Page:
It is one of those rare occasions when you need to appreciate the restraint shown by official media outlets such as the Global Times. In its signature anti-climax tone, the above mentioned editorial contains passages like this: “If we only use this video to make judgments on Bi’s political leaning, it is obviously unsound. This is not something that should be encouraged after decades of opening and reform… It is also not encouraged to release a celebrity’s private utterances online without his or her consent.” This is where some less melodramatic reading of the event starts to converge. As one coolheaded commentator puts it: “No, this is not going to affect YOUR freedom to say anything at a private party, cuz you are not Bi Fujian. Even if you call the police and tell them you said so, they won’t give a damn. Bi is a state-owned TV station employee and a party member. He is subject to an employee’s code of conduct and party discipline.”

If taboos and political correctness are universal checks against freewheeling speeches, and their very existence does not constitute an infringement of personal rights, then is this Bi controversy much ado about nothing? Maybe not. Not all taboos are equal. And (interestingly) an economist most accurately summarizes the difference:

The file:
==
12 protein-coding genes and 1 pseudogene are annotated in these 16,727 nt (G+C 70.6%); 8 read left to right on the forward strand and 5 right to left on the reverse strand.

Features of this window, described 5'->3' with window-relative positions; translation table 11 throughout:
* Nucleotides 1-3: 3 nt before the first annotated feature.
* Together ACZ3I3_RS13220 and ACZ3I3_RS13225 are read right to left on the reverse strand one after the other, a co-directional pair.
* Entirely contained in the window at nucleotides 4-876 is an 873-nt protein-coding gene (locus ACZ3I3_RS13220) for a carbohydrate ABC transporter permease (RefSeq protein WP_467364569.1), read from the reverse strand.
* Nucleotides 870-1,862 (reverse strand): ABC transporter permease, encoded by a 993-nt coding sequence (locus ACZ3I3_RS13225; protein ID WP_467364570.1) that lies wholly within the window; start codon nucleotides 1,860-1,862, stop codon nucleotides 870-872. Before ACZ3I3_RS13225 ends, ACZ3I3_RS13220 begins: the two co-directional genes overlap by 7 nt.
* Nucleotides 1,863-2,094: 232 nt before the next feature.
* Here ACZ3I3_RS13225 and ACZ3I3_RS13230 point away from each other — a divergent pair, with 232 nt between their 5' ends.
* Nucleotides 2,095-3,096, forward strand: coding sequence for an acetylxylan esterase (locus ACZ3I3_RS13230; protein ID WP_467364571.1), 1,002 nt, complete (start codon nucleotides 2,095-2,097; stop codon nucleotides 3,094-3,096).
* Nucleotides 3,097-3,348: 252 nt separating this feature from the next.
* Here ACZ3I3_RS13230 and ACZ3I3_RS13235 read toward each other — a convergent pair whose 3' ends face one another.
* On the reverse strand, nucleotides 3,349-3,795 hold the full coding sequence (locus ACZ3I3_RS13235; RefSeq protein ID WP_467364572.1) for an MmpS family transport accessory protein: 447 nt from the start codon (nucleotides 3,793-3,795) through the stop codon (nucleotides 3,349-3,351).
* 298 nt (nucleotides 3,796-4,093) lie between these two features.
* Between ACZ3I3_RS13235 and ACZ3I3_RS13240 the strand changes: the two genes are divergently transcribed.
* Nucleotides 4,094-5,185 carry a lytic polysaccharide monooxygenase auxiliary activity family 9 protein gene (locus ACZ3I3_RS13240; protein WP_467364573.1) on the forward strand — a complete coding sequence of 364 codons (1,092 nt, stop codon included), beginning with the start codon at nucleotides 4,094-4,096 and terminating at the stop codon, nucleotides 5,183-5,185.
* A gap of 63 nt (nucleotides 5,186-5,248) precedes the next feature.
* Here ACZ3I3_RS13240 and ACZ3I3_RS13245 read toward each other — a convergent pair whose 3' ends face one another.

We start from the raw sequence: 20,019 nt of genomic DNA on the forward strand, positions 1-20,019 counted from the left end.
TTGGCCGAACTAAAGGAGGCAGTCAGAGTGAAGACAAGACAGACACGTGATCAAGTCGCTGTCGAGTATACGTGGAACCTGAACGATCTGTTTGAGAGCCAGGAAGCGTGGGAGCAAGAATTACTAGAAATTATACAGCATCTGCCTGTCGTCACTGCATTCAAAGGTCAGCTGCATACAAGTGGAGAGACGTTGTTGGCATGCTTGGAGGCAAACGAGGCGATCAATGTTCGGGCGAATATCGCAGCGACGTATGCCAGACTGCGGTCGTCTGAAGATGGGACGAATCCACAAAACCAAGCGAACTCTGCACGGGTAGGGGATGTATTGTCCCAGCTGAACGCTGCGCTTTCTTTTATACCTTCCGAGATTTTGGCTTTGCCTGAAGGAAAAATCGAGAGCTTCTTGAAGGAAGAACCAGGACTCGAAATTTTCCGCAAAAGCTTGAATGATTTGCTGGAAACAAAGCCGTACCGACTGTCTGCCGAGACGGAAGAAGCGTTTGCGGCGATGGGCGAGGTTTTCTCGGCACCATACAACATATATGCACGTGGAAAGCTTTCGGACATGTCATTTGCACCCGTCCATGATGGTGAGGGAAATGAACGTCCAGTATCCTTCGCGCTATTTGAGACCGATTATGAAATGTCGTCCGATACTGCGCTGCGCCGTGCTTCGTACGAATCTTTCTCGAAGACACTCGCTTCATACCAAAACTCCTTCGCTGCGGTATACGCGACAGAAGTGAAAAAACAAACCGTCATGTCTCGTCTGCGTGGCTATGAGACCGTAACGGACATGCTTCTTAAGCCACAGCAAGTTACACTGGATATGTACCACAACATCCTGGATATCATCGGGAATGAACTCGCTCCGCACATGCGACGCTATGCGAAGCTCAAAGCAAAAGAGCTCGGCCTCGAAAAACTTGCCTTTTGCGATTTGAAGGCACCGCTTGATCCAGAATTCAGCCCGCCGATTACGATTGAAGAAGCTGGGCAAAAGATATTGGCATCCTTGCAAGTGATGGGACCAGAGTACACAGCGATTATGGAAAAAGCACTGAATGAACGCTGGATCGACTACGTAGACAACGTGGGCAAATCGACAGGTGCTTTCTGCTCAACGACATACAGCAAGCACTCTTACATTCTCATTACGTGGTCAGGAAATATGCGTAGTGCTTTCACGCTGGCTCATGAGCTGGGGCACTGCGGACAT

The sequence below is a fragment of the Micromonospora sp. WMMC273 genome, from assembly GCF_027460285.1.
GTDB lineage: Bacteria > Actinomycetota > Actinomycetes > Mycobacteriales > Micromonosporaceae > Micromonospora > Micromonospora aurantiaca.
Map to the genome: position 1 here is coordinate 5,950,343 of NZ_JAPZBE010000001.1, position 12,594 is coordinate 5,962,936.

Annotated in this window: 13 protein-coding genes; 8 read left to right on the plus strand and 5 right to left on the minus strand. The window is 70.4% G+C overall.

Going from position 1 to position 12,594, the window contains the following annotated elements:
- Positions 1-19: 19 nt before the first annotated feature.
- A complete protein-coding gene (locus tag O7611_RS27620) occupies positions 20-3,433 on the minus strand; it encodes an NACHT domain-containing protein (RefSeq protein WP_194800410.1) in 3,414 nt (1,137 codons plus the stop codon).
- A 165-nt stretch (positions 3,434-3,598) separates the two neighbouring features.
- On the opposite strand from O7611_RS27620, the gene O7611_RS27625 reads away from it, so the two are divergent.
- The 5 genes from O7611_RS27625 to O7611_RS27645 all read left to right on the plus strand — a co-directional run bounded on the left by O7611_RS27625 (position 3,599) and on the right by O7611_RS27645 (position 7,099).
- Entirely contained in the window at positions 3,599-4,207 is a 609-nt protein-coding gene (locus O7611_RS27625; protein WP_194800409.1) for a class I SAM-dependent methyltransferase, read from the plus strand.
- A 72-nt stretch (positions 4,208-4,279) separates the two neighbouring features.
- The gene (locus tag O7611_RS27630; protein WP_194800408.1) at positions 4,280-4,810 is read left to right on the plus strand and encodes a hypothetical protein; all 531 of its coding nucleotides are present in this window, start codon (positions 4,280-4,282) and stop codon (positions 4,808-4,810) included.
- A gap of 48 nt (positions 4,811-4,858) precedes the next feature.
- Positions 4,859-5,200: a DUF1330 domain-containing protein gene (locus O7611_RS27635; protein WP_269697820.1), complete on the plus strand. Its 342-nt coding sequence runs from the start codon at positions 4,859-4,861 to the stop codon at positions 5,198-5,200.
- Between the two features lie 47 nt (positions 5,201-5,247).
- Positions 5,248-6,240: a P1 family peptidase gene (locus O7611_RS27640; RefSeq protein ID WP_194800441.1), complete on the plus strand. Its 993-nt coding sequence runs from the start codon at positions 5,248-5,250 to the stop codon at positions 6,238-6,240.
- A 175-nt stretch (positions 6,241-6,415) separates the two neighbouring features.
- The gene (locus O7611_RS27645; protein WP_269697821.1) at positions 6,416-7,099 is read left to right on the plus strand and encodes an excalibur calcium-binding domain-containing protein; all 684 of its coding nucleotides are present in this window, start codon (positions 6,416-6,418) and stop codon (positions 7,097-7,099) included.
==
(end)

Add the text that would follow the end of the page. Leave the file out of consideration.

“In the U.S. you can mock the President in every each way as you like, but never caricature disadvantaged communities such as African Americans. In China, it is ok to say whatever denigrating things about migrant workers or the disabled, but don’t say anything negative about the leaders. If you think this is the same, I have no further comments.”

The latest news says that CCTV has suspended Bi Fujian and has removed his name from the catalogue of CCTV hosts on its official website.

The Lee Kuan Yew Complex

I’ve never been to Singapore. The closest “Singaporean experience” I can get is to visit Suzhou, a city two hours of car drive away from Shanghai. In 1994 China and Singapore signed an agreement to co-develop the Suzhou Industrial Park, a tiny area of 278 square kilometers (by Chinese standard) to be modeled on Singapore’s success with Singaporean support in both capital and expertise. It is probably pure coincidence that they picked Suzhou as the location of this experiment, wherein a young, small “Garden City” would teach an ancient Chinese city most famous for its stunningly exquisite gardens how to develop. Nowadays, if you visit the SIP and the old Suzhou city, you can vividly see the difference: the former is built out of fresh blueprints, with glittering skyscrapers, newly paved six-lane roads and well-trimmed roadside greenery; the latter is weathered, more chaotic, with congested old-town blocks still filled with traditional buildings of black roof tiles and white walls, and, of course, gardens listed as World Heritage sites. (Below, Left: old town Suzhou, Right: Suzhou Industrial Park)